Our outlook

Weekly View: Mr. Scholz, tear down this wall!

The CIO’s view of the week ahead.

César Pérez Ruiz, Head of Investments & CIO, Pictet Wealth Management

Weekly View: Mr. Scholz, tear down this wall!

Thirty years after the fall of the Berlin Wall, last week saw a small breach in another kind of wall. Up to now, some countries, notably Germany, have dragged their feet on euro area banking union.  But last week Olaf Scholz, the German finance minister, voiced his support for the long-cherished idea and presented ideas for a common deposit protection scheme.  Scholz’s set of proposals—which include ideas aimed at making banking union more palatable to German voters—could help increase the cohesion of the European financial sector and shore up confidence in the currency union. His proposals are still far from being turned into reality, but are welcome nonetheless. Less evidently so is the complicated coalition making and policy compromises that will be required in Spain, one of the euro area’s best-performing economies, after yesterday’s indecisive election.

Another small step in the right direction came from reports that the US and China were moving to roll back some tariffs as part of a trade truce. But this development still needs to be confirmed, and President Trump quickly stepped in to dampen any enthusiasm. In any case, we are talking about a truce, not a once-and-for-all conclusion to differences between the two superpowers. Although the weakening of both the Chinese and the US economies could be conducive to more positive noises on the international trade front, President Trump remains his unpredictable self. There is reason to be optimistic, but cautiously so.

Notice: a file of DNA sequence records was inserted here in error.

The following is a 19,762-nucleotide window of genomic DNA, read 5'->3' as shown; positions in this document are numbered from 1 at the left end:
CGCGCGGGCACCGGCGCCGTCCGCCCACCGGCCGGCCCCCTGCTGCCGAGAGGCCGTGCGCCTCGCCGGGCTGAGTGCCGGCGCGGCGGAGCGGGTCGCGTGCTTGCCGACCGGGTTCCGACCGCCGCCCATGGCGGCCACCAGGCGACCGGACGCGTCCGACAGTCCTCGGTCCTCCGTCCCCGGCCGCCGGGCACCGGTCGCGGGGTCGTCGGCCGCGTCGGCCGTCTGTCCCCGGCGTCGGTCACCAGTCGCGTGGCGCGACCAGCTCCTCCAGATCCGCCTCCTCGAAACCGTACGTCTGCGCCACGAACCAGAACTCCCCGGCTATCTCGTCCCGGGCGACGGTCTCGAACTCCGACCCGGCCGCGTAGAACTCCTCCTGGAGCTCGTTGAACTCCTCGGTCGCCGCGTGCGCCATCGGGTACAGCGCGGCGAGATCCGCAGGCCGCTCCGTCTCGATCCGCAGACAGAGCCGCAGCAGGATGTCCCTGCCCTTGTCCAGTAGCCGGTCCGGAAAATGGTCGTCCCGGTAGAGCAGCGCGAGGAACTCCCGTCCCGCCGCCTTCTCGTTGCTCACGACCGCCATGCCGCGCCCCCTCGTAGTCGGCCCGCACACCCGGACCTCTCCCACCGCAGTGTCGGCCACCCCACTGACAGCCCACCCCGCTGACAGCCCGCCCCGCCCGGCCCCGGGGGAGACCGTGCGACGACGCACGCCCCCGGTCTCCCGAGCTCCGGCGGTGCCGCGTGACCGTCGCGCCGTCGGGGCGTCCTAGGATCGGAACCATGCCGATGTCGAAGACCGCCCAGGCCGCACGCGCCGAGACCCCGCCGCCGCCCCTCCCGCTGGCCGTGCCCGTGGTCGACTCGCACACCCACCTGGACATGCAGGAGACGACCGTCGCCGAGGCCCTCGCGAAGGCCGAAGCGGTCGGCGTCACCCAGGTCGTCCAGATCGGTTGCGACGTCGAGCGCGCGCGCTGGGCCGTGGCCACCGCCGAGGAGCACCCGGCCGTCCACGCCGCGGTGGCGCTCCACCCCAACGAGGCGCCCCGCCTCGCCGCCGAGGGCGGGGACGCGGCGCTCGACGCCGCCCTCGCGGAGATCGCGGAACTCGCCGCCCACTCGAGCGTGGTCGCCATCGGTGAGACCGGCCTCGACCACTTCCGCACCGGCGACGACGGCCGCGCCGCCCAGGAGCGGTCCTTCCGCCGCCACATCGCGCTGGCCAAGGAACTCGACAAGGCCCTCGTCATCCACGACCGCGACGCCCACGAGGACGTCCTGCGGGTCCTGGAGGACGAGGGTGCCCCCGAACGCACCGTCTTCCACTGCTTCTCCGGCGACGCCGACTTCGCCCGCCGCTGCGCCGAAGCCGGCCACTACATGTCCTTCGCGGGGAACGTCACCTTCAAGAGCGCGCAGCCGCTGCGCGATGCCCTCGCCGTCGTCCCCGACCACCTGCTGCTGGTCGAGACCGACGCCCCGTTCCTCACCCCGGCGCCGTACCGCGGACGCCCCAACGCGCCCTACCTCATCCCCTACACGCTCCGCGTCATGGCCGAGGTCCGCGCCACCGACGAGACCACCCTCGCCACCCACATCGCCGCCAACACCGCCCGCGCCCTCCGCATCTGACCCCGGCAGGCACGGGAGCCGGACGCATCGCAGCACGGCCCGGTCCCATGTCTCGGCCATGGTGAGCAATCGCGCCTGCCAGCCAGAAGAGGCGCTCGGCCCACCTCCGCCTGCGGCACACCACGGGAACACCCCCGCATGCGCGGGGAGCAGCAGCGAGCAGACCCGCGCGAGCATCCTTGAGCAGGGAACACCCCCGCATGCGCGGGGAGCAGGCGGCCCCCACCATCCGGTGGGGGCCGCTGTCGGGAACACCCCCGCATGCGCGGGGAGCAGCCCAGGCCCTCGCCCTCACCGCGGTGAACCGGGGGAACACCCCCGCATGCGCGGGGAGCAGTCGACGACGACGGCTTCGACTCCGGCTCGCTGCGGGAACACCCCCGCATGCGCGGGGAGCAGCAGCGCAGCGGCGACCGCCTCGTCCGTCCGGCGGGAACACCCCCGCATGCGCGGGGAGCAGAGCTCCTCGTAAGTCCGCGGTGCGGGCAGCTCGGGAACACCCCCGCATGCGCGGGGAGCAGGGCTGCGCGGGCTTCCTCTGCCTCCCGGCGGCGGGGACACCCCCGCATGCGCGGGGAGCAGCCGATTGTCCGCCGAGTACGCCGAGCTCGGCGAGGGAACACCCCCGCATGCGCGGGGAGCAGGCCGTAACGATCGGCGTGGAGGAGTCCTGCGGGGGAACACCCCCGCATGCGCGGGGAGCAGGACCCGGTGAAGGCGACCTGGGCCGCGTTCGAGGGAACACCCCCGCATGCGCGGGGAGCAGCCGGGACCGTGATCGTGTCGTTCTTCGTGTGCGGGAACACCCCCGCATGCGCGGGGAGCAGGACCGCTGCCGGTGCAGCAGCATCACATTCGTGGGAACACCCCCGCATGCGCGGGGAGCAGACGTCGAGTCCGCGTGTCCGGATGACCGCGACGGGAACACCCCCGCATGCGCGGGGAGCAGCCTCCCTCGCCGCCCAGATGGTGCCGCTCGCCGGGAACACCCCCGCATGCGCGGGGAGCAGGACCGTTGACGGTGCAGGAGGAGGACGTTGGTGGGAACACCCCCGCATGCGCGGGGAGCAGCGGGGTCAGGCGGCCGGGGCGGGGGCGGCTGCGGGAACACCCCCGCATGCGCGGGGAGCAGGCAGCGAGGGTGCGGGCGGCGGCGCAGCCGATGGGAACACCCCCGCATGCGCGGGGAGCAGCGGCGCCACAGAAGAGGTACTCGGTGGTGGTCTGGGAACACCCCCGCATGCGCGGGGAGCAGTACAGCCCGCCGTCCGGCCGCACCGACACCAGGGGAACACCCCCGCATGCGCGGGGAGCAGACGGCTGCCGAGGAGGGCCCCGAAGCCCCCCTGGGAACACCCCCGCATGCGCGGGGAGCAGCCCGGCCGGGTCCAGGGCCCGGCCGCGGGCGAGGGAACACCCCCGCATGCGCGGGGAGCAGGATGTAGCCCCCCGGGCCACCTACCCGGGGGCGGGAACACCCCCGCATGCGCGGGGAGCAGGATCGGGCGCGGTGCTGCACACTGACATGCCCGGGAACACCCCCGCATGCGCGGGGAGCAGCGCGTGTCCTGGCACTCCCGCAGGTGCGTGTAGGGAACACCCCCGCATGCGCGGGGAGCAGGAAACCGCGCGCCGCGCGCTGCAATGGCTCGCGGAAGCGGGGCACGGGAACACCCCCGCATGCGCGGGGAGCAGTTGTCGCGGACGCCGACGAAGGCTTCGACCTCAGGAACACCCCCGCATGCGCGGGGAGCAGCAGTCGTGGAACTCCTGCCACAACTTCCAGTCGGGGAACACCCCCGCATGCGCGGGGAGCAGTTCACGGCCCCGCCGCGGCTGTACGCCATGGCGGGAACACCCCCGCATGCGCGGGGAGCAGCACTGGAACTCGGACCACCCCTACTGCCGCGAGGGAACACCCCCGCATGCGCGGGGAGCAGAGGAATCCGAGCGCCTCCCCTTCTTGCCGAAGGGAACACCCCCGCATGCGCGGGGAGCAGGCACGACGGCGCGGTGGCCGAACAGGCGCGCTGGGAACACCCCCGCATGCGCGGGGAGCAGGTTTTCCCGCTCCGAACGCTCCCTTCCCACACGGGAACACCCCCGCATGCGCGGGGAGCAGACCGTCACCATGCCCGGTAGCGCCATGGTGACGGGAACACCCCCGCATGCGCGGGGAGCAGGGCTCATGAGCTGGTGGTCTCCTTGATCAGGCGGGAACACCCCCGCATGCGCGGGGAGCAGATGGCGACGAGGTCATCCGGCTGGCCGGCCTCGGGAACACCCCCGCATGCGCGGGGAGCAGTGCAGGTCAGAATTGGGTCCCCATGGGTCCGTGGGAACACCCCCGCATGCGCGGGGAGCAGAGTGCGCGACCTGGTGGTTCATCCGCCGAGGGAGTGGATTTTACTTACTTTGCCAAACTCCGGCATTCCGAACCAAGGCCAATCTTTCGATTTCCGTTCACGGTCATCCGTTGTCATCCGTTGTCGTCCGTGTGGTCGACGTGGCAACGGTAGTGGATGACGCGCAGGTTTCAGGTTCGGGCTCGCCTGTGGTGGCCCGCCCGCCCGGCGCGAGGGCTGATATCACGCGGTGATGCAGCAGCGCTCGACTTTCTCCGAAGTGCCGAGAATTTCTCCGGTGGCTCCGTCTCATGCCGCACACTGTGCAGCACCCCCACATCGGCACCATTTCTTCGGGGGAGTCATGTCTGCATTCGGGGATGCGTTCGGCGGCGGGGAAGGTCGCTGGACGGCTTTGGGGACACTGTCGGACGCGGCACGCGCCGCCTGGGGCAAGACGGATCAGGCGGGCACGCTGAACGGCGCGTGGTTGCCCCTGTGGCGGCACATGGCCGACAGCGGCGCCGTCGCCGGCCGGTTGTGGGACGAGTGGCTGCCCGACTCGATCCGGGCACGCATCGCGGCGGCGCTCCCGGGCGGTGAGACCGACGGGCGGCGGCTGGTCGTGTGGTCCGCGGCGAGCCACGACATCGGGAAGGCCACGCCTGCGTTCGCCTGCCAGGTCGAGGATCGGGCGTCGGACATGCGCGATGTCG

Another good week for equities—helped by relatively good Q3 results as well as by trade developments—was matched by a further rise in the yields on government bonds and a fall in their prices. The 100-year Austrian bond has seen some of the most dramatic negative price performance in recent weeks. Are we starting to see the air seeping out of a bond bubble that has seen record volumes of negative-yielding bonds in circulation? Whatever the case, with data starting to show that prospects for the global economy are not all that dire, we are happy to remain short duration in government bonds.

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